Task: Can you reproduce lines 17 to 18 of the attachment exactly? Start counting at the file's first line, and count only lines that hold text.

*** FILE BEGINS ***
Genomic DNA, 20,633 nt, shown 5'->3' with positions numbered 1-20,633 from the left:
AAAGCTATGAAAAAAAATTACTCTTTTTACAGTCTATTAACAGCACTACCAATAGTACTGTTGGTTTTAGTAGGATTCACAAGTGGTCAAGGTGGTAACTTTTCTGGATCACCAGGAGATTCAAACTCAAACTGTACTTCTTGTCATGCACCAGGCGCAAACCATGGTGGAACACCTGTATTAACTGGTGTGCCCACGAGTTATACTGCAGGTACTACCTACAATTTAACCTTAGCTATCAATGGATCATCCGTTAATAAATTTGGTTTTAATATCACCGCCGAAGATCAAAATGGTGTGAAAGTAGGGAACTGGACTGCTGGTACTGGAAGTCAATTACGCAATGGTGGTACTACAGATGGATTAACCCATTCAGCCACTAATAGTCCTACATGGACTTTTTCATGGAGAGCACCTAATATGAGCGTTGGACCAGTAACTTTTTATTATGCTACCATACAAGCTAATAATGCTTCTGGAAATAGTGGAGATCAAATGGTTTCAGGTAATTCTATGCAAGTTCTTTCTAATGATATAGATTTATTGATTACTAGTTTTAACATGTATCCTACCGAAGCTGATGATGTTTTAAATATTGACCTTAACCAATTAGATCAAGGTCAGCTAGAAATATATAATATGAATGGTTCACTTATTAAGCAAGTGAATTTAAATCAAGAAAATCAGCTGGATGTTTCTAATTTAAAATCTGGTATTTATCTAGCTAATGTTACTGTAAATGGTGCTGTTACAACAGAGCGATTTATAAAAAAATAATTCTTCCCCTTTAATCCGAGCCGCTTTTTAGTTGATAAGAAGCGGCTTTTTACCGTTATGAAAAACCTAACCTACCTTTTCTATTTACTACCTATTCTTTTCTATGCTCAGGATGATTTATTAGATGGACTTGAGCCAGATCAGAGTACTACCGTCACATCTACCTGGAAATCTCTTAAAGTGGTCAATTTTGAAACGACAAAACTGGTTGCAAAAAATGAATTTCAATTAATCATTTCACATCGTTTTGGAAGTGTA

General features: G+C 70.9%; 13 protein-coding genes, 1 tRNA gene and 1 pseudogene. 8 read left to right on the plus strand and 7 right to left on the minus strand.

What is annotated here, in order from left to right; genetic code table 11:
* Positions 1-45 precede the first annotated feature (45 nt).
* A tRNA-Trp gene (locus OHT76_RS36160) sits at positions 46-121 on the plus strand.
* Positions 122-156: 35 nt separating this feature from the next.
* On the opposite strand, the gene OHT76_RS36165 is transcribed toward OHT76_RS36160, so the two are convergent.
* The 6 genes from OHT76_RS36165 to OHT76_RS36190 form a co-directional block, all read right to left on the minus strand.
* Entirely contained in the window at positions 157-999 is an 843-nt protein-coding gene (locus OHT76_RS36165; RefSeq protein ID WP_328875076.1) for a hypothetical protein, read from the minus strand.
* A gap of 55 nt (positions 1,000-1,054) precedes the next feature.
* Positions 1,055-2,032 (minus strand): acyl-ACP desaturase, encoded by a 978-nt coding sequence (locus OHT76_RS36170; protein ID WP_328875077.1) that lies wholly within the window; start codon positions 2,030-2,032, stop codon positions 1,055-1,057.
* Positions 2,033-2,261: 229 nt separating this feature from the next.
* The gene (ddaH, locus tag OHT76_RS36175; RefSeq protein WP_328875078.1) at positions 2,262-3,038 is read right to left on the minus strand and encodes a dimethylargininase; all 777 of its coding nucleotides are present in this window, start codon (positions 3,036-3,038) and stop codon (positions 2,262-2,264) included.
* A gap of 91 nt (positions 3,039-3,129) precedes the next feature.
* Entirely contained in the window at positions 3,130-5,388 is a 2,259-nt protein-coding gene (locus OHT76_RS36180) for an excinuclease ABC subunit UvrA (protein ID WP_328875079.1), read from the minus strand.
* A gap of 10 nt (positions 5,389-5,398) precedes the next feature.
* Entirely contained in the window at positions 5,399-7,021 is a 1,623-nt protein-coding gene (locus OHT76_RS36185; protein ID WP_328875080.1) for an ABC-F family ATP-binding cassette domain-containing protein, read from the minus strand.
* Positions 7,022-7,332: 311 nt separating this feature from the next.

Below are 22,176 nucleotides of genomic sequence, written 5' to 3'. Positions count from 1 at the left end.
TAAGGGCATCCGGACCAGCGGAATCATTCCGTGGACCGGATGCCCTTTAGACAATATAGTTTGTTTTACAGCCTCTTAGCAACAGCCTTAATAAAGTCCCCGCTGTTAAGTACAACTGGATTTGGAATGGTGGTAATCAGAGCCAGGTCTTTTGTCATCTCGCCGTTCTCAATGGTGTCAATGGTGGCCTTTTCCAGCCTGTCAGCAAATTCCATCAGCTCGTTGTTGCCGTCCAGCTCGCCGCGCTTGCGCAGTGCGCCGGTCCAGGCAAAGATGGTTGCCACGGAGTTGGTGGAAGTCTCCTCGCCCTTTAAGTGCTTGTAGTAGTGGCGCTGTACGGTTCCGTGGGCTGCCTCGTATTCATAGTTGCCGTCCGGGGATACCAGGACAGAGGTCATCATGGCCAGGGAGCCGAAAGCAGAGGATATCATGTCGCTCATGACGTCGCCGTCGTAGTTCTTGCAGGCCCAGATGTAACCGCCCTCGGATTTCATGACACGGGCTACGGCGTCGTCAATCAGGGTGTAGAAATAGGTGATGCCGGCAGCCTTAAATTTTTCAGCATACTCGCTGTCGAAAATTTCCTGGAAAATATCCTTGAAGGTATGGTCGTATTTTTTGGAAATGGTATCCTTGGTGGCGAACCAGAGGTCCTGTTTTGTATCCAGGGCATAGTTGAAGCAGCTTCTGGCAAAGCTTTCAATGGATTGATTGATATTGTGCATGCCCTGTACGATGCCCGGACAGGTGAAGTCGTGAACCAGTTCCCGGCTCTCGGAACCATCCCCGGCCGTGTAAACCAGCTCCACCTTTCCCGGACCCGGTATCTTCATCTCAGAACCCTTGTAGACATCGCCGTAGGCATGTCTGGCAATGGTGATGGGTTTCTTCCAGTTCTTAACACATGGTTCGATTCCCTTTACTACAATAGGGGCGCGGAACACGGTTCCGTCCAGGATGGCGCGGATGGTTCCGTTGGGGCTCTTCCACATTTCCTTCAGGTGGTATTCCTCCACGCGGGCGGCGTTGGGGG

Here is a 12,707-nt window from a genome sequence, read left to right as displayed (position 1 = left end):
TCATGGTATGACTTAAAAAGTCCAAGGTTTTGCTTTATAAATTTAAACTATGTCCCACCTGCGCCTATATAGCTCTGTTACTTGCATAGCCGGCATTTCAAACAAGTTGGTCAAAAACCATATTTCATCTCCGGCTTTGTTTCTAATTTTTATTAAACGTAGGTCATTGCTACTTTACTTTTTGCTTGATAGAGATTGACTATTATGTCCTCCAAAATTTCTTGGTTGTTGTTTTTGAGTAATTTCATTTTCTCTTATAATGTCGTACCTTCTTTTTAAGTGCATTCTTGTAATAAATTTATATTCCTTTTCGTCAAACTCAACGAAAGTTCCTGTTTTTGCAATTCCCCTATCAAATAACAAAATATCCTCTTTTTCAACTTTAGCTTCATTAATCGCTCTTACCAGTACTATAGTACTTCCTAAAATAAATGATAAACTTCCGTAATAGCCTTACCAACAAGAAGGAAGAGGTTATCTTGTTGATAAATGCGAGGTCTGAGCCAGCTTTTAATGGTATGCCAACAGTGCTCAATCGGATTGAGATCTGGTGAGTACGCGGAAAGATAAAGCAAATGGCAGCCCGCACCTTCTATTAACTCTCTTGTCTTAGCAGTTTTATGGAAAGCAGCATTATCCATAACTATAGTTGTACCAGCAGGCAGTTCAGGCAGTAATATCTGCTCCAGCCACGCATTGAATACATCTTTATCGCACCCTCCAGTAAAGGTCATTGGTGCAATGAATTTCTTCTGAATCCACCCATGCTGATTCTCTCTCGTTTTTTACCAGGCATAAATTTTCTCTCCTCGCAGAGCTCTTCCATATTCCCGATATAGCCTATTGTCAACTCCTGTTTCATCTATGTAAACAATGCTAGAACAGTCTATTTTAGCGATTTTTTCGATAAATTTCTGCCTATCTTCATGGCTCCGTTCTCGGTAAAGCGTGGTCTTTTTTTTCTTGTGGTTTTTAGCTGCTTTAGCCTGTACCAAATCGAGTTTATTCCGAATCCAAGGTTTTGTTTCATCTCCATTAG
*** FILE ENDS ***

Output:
* A gap of 10 nt (positions 5,389-5,398) precedes the next feature.
* Entirely contained in the window at positions 5,399-7,021 is a 1,623-nt protein-coding gene (locus OHT76_RS36185; protein ID WP_328875080.1) for an ABC-F family ATP-binding cassette domain-containing protein, read from the minus strand.